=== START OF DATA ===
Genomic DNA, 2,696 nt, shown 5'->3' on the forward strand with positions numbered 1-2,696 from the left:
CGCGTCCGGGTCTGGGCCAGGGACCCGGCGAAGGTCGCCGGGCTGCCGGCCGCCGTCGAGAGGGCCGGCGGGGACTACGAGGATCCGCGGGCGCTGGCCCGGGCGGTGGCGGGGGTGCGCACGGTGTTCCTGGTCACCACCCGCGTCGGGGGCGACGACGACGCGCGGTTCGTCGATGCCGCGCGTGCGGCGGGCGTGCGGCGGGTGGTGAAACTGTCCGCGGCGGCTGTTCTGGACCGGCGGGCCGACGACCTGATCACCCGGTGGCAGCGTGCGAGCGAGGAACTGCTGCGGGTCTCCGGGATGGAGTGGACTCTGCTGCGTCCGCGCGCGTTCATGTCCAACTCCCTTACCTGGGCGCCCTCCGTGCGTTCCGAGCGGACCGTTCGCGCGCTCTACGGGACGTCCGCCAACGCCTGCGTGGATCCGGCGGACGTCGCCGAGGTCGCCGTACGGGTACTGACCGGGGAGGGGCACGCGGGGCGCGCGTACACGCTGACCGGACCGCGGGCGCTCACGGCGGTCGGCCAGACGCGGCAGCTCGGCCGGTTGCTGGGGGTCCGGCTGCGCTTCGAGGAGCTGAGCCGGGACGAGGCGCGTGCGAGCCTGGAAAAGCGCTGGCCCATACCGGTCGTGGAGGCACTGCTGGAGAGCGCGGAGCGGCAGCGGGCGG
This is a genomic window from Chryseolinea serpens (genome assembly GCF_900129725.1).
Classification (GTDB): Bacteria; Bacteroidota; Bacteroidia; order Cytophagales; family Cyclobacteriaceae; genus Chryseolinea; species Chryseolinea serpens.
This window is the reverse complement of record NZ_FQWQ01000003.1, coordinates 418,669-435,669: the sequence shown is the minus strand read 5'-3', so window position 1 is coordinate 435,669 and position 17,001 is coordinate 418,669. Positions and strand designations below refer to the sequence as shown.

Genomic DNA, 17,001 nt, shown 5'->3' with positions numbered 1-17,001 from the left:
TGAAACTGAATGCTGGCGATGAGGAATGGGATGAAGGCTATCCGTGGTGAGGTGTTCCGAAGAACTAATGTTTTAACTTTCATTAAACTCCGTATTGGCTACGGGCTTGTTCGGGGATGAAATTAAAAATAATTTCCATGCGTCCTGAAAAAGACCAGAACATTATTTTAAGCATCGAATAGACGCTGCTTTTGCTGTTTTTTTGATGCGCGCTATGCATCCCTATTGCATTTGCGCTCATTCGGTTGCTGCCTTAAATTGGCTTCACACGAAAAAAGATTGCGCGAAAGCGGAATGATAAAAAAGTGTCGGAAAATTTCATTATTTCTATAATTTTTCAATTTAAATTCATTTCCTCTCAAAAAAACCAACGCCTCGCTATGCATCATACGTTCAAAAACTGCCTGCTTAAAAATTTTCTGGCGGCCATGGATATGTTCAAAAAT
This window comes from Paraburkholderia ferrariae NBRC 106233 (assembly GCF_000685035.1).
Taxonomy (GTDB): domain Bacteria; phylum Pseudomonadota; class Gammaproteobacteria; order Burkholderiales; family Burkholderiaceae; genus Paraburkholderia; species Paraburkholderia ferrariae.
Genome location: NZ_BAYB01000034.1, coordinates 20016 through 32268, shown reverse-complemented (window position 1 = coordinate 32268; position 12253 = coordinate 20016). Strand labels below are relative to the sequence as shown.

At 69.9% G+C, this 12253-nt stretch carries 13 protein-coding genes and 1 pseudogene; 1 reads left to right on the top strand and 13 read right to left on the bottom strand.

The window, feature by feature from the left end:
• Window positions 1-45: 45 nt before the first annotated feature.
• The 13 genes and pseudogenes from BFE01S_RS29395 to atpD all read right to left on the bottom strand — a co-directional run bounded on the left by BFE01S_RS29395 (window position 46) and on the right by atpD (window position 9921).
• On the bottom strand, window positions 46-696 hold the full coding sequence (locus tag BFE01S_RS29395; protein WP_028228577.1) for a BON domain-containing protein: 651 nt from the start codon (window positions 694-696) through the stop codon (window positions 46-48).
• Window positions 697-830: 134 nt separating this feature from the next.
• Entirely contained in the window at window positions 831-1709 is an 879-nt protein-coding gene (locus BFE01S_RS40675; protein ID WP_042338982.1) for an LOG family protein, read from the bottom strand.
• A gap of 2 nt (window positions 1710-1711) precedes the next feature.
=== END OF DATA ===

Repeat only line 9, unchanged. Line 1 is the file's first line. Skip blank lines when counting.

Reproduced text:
Taxonomy (GTDB): domain Bacteria; phylum Pseudomonadota; class Gammaproteobacteria; order Burkholderiales; family Burkholderiaceae; genus Paraburkholderia; species Paraburkholderia ferrariae.